Bahrain Airshow: Turkey's TAI T-129 ATAK attack helicopter makes debut
Turkey's TAI T-129 ATAK attack helicopter is making its international debut at the Bahrain International Airshow.
This is far from being a coincidence, as the machine is being heavily promoted as a potential replacement for the Royal Bahrain Air Force’s (RBAF) ageing Bell AH-1 Cobra attack helicopters.
Major Rakan Ateytalla, an instructor pilot on the RBAF Cobra, was clearly taken by the T-129, and compared it favourably with the USMC Bell AH-1Z Super Cobra that he had also been shown over before the show.
Major Ateytalla praised the T-129’s speed and agility and also highlighted its ability to be started and scrambled very quickly – “in three minutes and with three buttons”.
He said: “A rapid response capability like that would be particularly useful in a Bahraini context, but it is invaluable whenever troops on the ground need close air support ‘right now’!”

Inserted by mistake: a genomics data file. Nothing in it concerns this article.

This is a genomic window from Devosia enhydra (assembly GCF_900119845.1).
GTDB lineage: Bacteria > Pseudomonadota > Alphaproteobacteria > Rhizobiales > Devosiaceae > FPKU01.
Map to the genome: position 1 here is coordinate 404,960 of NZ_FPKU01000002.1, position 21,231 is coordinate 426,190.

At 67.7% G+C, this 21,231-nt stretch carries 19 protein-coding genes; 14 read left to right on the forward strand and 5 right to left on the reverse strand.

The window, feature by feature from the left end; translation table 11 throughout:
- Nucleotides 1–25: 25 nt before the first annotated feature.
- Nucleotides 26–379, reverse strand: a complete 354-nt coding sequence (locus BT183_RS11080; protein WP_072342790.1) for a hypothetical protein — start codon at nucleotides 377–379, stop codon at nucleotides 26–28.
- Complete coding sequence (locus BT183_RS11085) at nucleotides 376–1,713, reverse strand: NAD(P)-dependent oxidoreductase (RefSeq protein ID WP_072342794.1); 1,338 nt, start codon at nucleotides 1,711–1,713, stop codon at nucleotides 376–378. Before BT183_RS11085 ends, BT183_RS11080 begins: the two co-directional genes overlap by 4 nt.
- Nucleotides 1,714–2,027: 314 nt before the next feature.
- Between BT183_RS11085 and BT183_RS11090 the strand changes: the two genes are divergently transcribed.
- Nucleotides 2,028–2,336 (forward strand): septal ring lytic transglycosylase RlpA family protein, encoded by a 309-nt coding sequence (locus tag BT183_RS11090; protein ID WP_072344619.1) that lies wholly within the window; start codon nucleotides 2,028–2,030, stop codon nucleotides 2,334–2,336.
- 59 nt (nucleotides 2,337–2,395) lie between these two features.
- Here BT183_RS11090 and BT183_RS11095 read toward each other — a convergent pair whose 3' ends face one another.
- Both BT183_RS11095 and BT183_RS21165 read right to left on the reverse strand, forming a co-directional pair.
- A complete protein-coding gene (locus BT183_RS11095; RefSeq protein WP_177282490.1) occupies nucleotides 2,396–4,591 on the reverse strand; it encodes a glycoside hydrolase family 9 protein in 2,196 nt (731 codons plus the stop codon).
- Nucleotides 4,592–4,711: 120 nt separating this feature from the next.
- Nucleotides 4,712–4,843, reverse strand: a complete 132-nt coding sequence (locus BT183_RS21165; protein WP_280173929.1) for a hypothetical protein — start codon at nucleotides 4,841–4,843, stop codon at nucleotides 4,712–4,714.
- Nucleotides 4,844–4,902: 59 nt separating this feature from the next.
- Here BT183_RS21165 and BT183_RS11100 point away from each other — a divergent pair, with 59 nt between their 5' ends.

The T-129 is an extensively modernised and upgraded derivative of the AgustaWestland A129 Mangusta, with more powerful LHTEC CTS800-4N engines (from the ill-fated RAH-66 Comanche programme) built under licence by Tussah Engine Industries (TEI) and with indigenous avionics, weapons systems, and self-protection suites.
Even the helmet-mounted sighting system, based on the Thales Top Owl system, incorporates a locally developed optical head-tracking system and LCD displays instead of CRTs.
Under the terms of its agreement with AgustaWestland, Turkey has full intellectual property and marketing rights for the T-129 platform, except to Italy and the United Kingdom.
The Turkish Land Forces have ordered 59 T-129s in total, comprising nine T-129As (lacking the planned advanced anti-tank missiles and ordered under a 2010 urgent operational requirement) and 50 T-129Bs, including three TAI-built prototypes, but excluding the three prototype aircraft built at AgustaWestland’s facilities in Vergiate, Italy. The Turkish Land Forces also have an option on 32 further aircraft.
The first series production T-129s are now flying and an initial cadre of 14 pilots, three instructor pilots, and 45 technicians, have been trained on the new helicopter. First deliveries to the Turkish Land Forces are expected later this year.
RBAF Major Rakan Ateytalla, flanked by TAI test pilots Gökhan Korkmaztürk (left) and Arif Ates.